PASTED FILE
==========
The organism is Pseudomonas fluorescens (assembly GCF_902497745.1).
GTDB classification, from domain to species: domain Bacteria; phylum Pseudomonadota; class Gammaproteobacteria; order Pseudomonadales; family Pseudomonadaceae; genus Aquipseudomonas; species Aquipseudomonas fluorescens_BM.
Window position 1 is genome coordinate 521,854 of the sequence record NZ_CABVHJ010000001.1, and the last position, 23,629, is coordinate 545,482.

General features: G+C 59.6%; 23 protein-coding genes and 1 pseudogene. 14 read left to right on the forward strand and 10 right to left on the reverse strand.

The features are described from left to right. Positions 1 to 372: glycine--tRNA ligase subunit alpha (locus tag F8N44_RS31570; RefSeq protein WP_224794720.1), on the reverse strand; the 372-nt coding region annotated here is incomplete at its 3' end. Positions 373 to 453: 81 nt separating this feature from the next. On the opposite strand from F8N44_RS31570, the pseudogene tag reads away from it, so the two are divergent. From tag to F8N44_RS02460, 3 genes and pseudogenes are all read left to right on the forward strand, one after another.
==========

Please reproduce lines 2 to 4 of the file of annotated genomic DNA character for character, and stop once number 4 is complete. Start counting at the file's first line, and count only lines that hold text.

GTDB classification, from domain to species: domain Bacteria; phylum Pseudomonadota; class Gammaproteobacteria; order Pseudomonadales; family Pseudomonadaceae; genus Aquipseudomonas; species Aquipseudomonas fluorescens_BM.
Window position 1 is genome coordinate 521,854 of the sequence record NZ_CABVHJ010000001.1, and the last position, 23,629, is coordinate 545,482.

General features: G+C 59.6%; 23 protein-coding genes and 1 pseudogene. 14 read left to right on the forward strand and 10 right to left on the reverse strand.